Essential First Aid: Treating Heat Stroke
Date: Thursday, 27 July 2017. -
Blog, First Aid, First Aid Emergencies
When you’re on holiday, it’s easy to stay out in the sun for extended periods of time, especially if you’re British! We don’t see the sun that often and when we’re on holiday, we want to make the most of it.
Everyone’s aim who goes on holiday is to come back with a tan, but aiming for this can come with consequences such as sun burn, heat exhaustion and even heat stroke.
Heat stroke happens more often than you think for holiday goers, but if it happened to you or one of your family members, would you know how to treat it? In this blog, we highlight all the heat stroke tell-tale signs and how to effectively treat it.
What is Heat Stroke?
When someone gets too dehydrated they can stop sweating, meaning the body does not have the fluids available to cool itself down – ultimately leading to heat stroke.
Exposing yourself to high temperatures for extended periods of time can cause the body to become dangerously overheated; heat stroke can also develop after suffering from heat exhaustion.
The six symptoms of heatstroke are you should look out for, are:
- Headaches, dizziness and discomfort
- Confusion and restlessness
- Hot and flushed, dry skin
- Deteriorating response level
- Bounding pulse
- Body temperature higher than 40°C
Heatstroke can develop rapidly and usually with very little warning. If someone is suffering from an advanced case of heat stroke, it is a priority to cool them down and get them to hospital as quickly as possible.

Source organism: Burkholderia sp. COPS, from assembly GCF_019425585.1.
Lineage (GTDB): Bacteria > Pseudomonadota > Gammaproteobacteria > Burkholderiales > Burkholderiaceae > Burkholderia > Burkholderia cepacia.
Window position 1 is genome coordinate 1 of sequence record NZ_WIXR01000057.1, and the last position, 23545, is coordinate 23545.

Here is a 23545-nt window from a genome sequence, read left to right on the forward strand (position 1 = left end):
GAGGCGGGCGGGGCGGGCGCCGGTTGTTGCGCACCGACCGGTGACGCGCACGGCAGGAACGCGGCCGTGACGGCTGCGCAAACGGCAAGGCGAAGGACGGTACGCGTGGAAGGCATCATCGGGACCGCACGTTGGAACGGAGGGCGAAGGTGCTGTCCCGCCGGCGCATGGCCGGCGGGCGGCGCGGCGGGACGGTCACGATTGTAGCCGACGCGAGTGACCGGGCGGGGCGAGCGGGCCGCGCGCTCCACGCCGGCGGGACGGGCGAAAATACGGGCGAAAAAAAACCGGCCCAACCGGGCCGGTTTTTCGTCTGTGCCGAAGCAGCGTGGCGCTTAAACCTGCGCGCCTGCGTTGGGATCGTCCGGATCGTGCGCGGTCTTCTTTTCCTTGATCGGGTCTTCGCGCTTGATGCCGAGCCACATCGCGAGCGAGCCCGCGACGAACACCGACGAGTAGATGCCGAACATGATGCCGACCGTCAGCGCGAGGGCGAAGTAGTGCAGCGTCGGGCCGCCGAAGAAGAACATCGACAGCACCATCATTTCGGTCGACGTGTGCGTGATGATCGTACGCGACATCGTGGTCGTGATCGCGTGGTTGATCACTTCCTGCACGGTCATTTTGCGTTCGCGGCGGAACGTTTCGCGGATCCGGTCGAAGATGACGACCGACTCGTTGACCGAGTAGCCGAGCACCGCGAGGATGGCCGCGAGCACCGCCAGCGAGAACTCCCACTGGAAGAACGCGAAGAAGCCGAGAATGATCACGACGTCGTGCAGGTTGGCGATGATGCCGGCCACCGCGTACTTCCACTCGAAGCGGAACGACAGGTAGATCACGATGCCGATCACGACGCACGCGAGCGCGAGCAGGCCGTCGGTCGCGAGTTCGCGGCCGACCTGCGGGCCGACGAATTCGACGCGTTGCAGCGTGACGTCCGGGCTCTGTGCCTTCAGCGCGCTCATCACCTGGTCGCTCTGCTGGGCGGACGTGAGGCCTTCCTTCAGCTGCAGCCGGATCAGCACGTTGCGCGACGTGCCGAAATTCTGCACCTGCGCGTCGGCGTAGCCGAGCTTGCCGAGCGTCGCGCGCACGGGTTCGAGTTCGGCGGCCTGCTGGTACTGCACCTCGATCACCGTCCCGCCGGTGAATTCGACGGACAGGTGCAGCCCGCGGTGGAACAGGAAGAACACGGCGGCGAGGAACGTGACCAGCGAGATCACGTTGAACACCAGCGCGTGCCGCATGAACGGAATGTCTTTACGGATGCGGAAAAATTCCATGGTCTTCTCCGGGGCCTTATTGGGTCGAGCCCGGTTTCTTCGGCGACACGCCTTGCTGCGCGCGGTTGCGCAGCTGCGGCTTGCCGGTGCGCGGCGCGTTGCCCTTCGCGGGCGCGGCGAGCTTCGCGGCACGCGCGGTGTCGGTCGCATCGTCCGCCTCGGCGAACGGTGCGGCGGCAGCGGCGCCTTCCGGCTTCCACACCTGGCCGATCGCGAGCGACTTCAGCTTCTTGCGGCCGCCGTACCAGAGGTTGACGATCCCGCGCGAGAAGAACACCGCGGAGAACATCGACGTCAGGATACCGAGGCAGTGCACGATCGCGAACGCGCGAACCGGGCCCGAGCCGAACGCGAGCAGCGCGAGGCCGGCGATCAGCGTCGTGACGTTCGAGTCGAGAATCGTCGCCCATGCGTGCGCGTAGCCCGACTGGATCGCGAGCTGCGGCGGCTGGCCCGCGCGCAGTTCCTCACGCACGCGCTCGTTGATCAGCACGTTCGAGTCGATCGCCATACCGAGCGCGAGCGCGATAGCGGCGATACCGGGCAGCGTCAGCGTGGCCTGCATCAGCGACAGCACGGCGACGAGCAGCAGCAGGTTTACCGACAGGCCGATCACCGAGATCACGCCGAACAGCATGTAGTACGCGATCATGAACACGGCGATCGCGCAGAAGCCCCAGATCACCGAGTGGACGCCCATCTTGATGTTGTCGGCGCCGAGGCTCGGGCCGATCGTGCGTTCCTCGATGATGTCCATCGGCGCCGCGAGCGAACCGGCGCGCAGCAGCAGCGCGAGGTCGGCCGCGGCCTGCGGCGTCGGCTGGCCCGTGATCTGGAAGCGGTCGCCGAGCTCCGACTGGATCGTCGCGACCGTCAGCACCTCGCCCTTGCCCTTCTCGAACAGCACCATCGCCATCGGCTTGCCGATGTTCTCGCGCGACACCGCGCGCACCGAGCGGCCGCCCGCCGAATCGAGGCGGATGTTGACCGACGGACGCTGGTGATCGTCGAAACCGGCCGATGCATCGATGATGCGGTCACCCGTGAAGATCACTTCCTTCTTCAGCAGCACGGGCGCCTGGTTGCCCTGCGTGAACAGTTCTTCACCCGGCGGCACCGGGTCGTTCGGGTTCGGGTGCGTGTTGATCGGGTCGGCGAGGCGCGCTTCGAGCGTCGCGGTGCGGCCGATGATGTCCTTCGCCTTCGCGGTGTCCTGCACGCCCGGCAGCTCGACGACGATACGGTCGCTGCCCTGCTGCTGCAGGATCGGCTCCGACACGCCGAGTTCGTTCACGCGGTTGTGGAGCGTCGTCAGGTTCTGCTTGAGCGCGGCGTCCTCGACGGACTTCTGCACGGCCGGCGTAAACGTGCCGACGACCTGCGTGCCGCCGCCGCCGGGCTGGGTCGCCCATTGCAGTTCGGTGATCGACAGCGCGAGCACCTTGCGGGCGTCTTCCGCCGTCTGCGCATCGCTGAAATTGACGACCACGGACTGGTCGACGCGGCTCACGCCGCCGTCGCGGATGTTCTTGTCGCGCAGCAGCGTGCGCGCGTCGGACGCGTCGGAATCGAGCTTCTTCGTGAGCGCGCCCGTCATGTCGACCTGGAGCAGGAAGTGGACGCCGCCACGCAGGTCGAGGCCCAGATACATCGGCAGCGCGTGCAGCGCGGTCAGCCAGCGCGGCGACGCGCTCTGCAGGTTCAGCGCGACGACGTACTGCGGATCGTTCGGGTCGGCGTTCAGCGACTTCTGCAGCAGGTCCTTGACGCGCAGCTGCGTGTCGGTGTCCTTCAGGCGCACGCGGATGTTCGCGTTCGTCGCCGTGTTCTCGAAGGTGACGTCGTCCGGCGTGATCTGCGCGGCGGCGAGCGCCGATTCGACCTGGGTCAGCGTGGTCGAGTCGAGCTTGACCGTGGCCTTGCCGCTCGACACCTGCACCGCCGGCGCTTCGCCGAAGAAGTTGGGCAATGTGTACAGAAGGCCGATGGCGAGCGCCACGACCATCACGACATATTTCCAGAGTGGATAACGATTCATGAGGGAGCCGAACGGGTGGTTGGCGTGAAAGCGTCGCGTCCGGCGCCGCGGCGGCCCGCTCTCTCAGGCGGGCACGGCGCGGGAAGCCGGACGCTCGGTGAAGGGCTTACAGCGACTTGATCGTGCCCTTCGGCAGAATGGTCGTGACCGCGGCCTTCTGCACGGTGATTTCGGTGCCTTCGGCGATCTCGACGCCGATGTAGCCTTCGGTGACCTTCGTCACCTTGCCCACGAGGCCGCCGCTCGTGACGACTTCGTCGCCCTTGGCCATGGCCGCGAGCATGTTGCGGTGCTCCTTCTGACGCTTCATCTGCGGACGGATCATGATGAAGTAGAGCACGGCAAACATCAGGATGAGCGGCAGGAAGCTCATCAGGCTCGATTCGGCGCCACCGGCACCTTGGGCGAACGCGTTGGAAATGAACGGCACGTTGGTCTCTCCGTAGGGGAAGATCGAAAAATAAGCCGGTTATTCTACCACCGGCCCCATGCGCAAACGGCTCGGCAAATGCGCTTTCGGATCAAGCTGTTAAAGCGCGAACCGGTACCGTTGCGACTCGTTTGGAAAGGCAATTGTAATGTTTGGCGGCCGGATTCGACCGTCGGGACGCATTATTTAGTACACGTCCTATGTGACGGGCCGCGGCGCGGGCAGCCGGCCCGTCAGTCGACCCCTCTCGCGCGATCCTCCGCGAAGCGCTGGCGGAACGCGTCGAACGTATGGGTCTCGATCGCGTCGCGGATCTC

Firstly, you should remove them from the heat and remove any excess clothing from the person. You should then call 999/112 and request an ambulance for the person. Whilst doing this, or shortly after you should begin the cooling process to help get their temperature down to a safer degree.
The person should be wrapped in a cool, wet sheet and water should be continually poured over it. You should keep doing this until their temperature falls to at least 38°C. You can measure their temperature by using a thermometer and placing it under their armpit or under their tongue.
If there is no sheet available for you to wrap around the person suffering from heatstroke, you should fan them or keep sponging them to keep them cool. Once their temperature has returned to a normal temperature, you should keep a check on their breathing, pulse and level of responsiveness. If they begin to heat up again, you should repeat the cooling process.
If the patient loses responsiveness, their airway needs to be opened and you should treat them as an unresponsive casualty.
Sun Yourself Up, Safely
There’s nothing wrong with enjoying the sun whilst you’re on holiday; however, it does pay to be mindful about how much sun you enjoy as the heat from the sun could lead you to heat stroke.
Do you know someone that’s going away? Help us raise awareness of heatstroke and share this article on social media!